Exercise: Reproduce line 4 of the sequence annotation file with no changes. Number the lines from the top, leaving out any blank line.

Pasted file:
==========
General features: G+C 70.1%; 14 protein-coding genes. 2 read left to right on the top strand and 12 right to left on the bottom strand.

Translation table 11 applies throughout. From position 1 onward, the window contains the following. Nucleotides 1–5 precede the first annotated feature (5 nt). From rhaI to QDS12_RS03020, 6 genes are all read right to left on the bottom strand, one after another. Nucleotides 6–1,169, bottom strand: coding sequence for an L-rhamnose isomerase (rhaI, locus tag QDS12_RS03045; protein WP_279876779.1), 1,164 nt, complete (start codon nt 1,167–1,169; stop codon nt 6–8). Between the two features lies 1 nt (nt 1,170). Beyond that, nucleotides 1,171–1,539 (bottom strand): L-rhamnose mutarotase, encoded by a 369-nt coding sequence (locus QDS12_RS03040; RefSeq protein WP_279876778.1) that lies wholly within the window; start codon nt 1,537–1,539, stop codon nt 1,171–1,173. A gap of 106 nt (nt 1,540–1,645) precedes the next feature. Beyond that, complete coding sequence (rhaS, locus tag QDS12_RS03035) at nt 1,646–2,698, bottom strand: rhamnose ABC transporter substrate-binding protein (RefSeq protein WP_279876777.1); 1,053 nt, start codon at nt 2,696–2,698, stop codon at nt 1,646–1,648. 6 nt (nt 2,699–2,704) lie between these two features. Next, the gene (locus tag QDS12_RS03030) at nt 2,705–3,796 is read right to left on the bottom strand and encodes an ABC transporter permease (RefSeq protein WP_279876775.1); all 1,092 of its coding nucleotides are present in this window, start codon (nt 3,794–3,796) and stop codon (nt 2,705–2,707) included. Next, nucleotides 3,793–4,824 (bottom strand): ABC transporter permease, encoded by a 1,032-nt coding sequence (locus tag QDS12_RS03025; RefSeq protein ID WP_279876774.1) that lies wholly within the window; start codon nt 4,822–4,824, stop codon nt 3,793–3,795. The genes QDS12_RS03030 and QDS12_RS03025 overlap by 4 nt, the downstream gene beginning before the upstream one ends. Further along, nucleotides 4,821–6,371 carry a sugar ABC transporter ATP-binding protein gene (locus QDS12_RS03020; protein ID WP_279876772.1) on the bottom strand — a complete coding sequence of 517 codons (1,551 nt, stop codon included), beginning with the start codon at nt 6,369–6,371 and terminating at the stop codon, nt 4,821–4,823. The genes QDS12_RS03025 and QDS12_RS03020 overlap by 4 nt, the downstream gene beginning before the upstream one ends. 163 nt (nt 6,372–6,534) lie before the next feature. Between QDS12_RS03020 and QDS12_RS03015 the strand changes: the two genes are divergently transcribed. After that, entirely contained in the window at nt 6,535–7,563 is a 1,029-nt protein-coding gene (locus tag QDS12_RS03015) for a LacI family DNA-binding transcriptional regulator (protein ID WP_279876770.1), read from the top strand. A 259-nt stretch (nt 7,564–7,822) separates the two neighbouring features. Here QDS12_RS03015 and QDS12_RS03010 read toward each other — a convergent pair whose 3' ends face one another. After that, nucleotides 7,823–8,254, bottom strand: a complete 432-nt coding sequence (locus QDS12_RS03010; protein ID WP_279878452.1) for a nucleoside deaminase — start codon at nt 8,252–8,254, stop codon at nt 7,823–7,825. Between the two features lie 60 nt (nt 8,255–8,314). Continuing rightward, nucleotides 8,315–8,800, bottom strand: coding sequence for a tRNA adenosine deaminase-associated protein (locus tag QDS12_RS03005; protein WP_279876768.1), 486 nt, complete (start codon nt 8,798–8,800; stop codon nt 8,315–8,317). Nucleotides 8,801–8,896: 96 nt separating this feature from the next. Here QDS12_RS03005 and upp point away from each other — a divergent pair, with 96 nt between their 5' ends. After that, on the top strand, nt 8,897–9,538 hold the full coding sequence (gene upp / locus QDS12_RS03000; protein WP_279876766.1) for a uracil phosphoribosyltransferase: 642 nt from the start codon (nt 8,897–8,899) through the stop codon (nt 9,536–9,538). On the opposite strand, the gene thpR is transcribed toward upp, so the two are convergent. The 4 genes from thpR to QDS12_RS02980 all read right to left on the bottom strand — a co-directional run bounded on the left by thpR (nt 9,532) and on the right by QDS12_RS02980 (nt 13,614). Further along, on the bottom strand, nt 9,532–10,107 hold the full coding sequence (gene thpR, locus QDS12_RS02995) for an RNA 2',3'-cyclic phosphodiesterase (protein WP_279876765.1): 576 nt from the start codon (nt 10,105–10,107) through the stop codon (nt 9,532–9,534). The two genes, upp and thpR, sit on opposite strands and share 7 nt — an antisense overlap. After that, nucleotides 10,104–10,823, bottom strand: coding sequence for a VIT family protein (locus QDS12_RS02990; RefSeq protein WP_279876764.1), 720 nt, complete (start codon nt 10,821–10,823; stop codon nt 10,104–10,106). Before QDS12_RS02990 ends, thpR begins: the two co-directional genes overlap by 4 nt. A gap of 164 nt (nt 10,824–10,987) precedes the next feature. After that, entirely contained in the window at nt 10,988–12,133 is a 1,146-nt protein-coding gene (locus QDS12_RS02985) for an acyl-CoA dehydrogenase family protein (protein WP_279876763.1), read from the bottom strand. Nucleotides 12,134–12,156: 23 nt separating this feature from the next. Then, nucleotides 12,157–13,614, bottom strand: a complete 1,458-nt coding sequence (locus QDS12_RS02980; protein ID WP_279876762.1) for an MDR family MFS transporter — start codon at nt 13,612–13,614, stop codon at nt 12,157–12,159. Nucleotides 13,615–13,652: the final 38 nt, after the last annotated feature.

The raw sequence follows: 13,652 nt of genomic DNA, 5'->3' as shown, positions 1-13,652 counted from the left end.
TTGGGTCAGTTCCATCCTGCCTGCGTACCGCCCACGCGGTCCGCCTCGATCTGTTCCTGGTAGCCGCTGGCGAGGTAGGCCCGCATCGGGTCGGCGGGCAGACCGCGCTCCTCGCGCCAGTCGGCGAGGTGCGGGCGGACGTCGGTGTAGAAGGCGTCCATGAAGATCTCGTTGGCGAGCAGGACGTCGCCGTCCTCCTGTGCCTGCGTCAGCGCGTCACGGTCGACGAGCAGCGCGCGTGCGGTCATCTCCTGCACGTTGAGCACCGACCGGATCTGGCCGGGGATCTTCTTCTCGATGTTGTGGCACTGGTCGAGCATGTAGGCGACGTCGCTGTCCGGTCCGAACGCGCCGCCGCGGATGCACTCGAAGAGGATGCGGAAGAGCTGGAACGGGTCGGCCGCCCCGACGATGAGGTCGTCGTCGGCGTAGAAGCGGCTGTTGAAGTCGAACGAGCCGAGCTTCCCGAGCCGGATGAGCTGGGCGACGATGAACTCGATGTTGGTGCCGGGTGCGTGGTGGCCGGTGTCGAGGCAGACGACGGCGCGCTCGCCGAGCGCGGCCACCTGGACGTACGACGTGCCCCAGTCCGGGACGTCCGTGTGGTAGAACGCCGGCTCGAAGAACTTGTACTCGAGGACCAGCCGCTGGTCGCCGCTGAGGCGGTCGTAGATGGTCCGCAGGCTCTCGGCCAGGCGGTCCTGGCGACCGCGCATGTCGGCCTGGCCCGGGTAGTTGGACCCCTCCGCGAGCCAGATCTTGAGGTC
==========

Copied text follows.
TTGGGTCAGTTCCATCCTGCCTGCGTACCGCCCACGCGGTCCGCCTCGATCTGTTCCTGGTAGCCGCTGGCGAGGTAGGCCCGCATCGGGTCGGCGGGCAGACCGCGCTCCTCGCGCCAGTCGGCGAGGTGCGGGCGGACGTCGGTGTAGAAGGCGTCCATGAAGATCTCGTTGGCGAGCAGGACGTCGCCGTCCTCCTGTGCCTGCGTCAGCGCGTCACGGTCGACGAGCAGCGCGCGTGCGGTCATCTCCTGCACGTTGAGCACCGACCGGATCTGGCCGGGGATCTTCTTCTCGATGTTGTGGCACTGGTCGAGCATGTAGGCGACGTCGCTGTCCGGTCCGAACGCGCCGCCGCGGATGCACTCGAAGAGGATGCGGAAGAGCTGGAACGGGTCGGCCGCCCCGACGATGAGGTCGTCGTCGGCGTAGAAGCGGCTGTTGAAGTCGAACGAGCCGAGCTTCCCGAGCCGGATGAGCTGGGCGACGATGAACTCGATGTTGGTGCCGGGTGCGTGGTGGCCGGTGTCGAGGCAGACGACGGCGCGCTCGCCGAGCGCGGCCACCTGGACGTACGACGTGCCCCAGTCCGGGACGTCCGTGTGGTAGAACGCCGGCTCGAAGAACTTGTACTCGAGGACCAGCCGCTGGTCGCCGCTGAGGCGGTCGTAGATGGTCCGCAGGCTCTCGGCCAGGCGGTCCTGGCGACCGCGCATGTCGGCCTGGCCCGGGTAGTTGGACCCCTCCGCGAGCCAGATCTTGAGGTC